Homocysteine and alpha-lipoic acid regulate p44/42 MAP kinase phosphorylation in NIH/3T3 cells.

Antioxidants & redox signaling

PubMedID: 11225729

Shi SS, Day RM, Halpner AD, Blumberg JB, Suzuki YJ. Homocysteine and alpha-lipoic acid regulate p44/42 MAP kinase phosphorylation in NIH/3T3 cells. Antioxid Redox Signal. 2001;1(1):123-8.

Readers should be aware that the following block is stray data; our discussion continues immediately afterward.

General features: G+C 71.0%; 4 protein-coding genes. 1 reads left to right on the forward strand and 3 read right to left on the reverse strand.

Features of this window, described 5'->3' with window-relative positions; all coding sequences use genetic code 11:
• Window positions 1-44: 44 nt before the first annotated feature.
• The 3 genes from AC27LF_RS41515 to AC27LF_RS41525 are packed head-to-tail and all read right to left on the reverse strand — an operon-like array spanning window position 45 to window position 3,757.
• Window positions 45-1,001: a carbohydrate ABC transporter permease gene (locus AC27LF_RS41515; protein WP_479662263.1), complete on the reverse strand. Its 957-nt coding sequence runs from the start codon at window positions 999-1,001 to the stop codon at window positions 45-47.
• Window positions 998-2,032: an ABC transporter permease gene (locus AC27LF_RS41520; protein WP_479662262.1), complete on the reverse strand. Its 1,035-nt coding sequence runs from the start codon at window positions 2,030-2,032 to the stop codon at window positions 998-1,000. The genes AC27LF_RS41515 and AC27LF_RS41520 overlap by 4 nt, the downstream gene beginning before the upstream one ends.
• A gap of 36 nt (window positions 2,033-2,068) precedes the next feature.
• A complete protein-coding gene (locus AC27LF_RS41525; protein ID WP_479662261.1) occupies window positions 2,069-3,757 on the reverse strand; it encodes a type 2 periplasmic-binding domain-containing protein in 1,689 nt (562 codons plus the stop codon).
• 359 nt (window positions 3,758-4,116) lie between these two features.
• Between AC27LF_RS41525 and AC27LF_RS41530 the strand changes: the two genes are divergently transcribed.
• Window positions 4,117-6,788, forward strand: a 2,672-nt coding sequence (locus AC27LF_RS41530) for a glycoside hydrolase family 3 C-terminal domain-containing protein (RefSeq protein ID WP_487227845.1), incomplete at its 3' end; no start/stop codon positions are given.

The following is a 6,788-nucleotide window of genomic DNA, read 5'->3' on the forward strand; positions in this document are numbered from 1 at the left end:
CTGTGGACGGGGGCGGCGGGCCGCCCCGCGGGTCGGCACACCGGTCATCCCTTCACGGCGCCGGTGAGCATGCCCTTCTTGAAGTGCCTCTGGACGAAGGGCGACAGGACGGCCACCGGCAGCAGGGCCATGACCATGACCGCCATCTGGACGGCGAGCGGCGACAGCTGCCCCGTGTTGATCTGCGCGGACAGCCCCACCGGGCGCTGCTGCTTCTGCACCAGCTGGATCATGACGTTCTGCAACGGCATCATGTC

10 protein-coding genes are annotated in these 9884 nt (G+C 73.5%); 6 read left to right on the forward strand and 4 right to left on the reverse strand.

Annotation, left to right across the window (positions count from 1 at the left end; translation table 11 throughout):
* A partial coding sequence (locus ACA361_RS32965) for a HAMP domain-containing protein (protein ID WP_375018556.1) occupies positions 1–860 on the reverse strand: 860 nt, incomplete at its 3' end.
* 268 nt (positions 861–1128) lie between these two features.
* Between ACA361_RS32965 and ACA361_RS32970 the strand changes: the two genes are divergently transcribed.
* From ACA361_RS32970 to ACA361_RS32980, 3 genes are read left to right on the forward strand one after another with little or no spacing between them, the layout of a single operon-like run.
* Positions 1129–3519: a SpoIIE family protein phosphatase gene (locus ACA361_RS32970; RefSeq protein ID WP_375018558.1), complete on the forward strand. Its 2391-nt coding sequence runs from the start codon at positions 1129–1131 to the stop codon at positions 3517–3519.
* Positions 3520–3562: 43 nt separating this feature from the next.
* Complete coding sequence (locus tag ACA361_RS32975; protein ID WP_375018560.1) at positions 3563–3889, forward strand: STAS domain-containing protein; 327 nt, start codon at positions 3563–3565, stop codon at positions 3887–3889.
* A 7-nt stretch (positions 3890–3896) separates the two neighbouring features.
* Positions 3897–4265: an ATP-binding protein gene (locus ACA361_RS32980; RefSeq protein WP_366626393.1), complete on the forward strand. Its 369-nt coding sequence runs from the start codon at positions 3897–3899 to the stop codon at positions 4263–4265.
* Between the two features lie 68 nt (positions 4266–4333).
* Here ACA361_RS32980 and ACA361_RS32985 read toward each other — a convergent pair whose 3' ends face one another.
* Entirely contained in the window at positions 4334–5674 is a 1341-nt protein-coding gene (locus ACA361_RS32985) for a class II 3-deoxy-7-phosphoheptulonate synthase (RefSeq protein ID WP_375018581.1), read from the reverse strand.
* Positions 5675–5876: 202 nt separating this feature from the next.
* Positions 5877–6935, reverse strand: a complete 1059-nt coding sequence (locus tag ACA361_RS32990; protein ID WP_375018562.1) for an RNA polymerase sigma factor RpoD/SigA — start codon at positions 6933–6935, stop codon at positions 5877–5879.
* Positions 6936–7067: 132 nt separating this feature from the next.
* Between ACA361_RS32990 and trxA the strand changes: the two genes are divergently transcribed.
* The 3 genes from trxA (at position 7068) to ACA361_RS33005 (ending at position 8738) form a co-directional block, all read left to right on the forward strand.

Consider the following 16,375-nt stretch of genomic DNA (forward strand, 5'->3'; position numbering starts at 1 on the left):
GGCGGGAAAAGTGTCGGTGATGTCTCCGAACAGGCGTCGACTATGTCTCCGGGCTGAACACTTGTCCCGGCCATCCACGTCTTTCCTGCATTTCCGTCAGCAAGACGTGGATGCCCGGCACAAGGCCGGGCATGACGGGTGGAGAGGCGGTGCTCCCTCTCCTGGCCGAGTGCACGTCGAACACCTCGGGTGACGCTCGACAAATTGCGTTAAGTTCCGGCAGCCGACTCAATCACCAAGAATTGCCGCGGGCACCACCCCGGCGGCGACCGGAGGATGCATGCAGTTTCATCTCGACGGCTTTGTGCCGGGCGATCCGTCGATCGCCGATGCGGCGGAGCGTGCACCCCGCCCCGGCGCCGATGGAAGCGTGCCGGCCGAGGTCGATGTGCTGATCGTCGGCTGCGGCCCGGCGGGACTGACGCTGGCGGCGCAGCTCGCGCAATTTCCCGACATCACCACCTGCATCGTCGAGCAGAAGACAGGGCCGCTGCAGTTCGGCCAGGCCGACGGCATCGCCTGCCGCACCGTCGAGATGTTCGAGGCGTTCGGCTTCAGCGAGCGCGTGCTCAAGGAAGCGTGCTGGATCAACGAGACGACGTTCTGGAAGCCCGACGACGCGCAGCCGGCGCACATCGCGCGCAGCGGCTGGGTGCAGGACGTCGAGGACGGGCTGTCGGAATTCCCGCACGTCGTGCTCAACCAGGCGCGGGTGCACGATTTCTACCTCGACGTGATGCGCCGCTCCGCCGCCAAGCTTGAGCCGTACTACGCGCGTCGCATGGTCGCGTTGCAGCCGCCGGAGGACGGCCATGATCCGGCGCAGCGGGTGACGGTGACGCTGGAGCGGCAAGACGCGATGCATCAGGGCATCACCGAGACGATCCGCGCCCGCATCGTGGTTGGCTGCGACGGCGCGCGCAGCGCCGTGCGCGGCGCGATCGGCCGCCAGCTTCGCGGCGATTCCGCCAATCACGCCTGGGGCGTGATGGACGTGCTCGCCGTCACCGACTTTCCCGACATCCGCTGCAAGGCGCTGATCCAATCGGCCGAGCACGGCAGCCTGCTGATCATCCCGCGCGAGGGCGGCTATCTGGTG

Biological thiols can regulate cell signal transduction. The effects of two biothiols, homocysteine (Hcy), a risk factor for cardiovascular disease, and alpha-lipoic acid (alphaLA), a therapeutic antioxidant, on p44/42 mitogen-activated protein kinases (MAPK) phosphorylation were examined in NIH/3T3 fibroblasts. Cells grown in serum-containing media had constitutive levels of MAPK phosphorylation as determined by Western blot analysis using the phospho-specific MAPK antibody. Treatment of cells with 20 microM Hcy for 0-60 min resulted in a transient enhancement of MAPK phosphorylation. In contrast, 20 microM alphaLA inhibited serum-mediated phosphorylation of MAPK. The differential effects of these two thiols are not due to their redox states as oxidized Hcy (Hcy thiolactone) enhanced MAPK phosphorylation. The effect of alphaLA appears to be serum-dependent because Hcy or alphaLA treatment of serum-deprived cells activated MAPK phosphorylation. Thus, alphaLA and Hcy can either induce common signal transduction pathways or differentially modulate MAPK phosphorylation, depending on the state of the cell. This relationship may be important to understand how some biothiols are associated with pathogenic events while others offer potential as therapeutic agents.